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I believe that as there is one God, so this one God is three Persons,—Father, Son, and Holy Ghost.

THIS, I confess, is a mystery which I cannot possibly conceive, yet it is a truth which I can easily believe; yea, therefore it is so true, that I can easily believe it; because it is so high, that I cannot possibly conceive it; for it is impossible any thing should be true of the infinite Creator, which can be fully expressed to the capacities of a finite creature: and, for this reason, I ever did, and ever shall, look upon those apprehensions of God to be the truest, whereby we apprehend him to be the most incomprehensible; and that to be the most true of God, which seems most impossible unto us.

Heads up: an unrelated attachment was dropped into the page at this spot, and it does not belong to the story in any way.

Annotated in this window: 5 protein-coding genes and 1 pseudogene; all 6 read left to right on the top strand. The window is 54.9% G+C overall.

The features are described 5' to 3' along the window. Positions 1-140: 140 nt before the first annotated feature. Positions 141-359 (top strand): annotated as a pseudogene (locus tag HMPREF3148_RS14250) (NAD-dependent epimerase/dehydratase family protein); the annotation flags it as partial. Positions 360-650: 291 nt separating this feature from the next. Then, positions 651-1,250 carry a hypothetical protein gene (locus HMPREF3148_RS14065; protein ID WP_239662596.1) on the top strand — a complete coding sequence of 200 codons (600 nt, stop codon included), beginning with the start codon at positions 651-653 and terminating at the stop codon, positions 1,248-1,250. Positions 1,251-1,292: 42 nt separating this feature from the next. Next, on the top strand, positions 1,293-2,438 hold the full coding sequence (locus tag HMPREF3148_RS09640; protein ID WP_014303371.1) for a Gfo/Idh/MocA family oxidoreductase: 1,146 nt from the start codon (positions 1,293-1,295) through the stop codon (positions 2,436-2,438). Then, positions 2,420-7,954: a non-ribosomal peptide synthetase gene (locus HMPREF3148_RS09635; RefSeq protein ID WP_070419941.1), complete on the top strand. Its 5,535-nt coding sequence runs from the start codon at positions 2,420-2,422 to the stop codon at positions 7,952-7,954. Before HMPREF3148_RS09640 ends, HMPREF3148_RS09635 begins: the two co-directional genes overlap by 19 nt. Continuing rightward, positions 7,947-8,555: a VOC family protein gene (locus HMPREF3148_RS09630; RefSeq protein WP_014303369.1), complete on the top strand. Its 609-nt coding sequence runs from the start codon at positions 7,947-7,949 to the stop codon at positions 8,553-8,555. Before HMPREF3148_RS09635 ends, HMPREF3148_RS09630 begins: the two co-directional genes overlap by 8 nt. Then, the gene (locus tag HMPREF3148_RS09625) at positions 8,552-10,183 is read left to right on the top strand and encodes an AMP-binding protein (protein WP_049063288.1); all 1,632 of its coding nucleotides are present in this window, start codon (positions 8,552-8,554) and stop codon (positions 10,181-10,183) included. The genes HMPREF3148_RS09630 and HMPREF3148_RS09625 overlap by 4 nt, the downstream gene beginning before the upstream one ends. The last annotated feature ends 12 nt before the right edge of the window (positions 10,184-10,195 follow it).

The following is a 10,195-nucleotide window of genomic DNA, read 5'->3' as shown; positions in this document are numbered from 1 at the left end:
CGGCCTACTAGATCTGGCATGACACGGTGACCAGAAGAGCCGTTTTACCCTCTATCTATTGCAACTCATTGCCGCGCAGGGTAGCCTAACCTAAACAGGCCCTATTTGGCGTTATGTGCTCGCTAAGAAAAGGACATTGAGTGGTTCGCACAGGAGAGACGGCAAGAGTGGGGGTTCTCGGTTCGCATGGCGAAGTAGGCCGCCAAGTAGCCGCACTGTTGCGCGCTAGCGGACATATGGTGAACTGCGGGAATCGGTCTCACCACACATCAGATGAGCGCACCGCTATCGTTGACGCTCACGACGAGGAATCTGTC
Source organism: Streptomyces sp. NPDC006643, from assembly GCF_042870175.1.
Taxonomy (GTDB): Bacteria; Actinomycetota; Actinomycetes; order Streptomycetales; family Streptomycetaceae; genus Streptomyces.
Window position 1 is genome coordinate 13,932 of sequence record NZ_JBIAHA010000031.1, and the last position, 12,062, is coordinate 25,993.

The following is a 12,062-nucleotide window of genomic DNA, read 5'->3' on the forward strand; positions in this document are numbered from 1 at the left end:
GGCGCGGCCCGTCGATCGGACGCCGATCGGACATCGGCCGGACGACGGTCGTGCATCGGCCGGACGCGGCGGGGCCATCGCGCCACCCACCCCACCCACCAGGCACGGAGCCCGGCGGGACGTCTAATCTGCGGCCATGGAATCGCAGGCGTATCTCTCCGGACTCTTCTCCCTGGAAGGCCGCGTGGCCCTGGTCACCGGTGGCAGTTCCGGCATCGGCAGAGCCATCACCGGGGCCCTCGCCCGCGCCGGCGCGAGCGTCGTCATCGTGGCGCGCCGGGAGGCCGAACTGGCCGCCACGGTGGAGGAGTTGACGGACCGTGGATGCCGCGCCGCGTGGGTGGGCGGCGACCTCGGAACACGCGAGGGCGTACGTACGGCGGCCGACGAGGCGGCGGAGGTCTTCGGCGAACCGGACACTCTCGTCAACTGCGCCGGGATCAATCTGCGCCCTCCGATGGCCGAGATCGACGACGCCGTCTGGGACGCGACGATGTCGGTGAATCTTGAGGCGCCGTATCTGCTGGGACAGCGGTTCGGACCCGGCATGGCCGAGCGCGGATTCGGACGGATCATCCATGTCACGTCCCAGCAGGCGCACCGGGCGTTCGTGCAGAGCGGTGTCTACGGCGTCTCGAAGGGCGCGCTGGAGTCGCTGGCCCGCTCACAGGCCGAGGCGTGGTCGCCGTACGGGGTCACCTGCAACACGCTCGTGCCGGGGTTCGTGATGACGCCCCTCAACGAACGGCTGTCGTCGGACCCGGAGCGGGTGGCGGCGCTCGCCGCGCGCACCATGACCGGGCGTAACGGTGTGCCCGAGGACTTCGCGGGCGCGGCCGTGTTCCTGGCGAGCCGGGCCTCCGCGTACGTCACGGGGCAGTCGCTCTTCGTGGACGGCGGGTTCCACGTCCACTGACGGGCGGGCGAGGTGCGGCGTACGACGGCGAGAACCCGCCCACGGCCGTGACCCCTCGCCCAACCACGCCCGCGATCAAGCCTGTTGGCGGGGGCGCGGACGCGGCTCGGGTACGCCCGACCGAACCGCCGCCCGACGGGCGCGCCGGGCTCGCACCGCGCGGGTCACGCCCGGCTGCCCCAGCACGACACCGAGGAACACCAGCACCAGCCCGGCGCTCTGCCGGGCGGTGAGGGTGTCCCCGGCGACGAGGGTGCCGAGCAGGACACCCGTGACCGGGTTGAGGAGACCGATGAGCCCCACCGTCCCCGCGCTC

Upon this ground, therefore, it is, that the mysteries of the gospel, which I am less able to conceive, I think myself the more obliged to believe; especially this mystery of mysteries, the Trinity in Unity, and Unity in Trinity, which I am so far from being able to comprehend, or indeed to apprehend, that I cannot set myself seriously to think of it, or to screw up my thoughts a little concerning it, but I immediately lose myself, as in a trance, or ecstacy: that God the Father should be one perfect God of himself, God the Son one perfect God of himself, and God the Holy Ghost one perfect God of himself; and yet that these three should be but one perfect God of himself; so that one should be perfectly three, and three perfectly one; that the Father, Son, and Holy Ghost should be three, and yet but one; but one 40and yet three! O heart-amazing, thought-devouring, unconceivable mystery! Who cannot believe it to be true of the glorious Deity? Certainly, none but such as are able to apprehend it, which, I am sure, I cannot, and believe no other creature can. And, because no creature can possibly conceive how it should he so, I therefore believe it really to be so, viz.—That the Being of all beings is but one in essence, yet three in substance: but one nature, yet three persons; and that those three persons in that one nature, though absolutely distinct from one another, are yet but the same God. And I believe, these three persons, in this one nature, are indeed to one another as they are expressed to be to us, that the one is really a Father to the other, that the other is really a Son to him, the third the product of both; and yet, that there is neither first, second, nor third amongst them, either in time or nature. So that he that begat was not at all before him that was begotten, nor he that proceeded from them both, any whit alter either of them. And therefore, that God is not termed Father, Son, and Holy Ghost, as if the divine nature of the one should beget the divine nature of the second; or the divine nature of the first and second should issue forth the divine nature of the third; (for then there would be three divine natures, and so three Gods essentially distinct from one another; by this means also, only the Father would be truly God, because he only would be essentially of and from himself, and the other two from him:) but what I think myself obliged to believe, is, that it was not the divine nature, but the divine person of the Father, which did, from eternity, beget the divine person of the Son; and from the divine persons of the Father and of the Son, did, 41from eternity, proceed the divine person of the Holy Ghost; and so one not being before the other, in time or nature, as they are from eternity three perfectly distinct persons, so they are but one co-essential God. But dive not, O my soul, too deep into this bottomless ocean, this abyss of mysteries! It is the holy of holies, presume not to enter into it; but let this suffice thee, that he, who knows best himself, hath avouched it to himself, and therefore thou oughtest to believe it, ‘Go ye therefore and teach all nations, baptizing them in the name of the Father, and of the Son, and of the Holy Ghost.’8888   Matt. xxviii. 19. And again, ‘There are three that bear record in heaven. the Father, the Word, and the Holy Ghost, and these three are one.’8989   1 John, v. 7.

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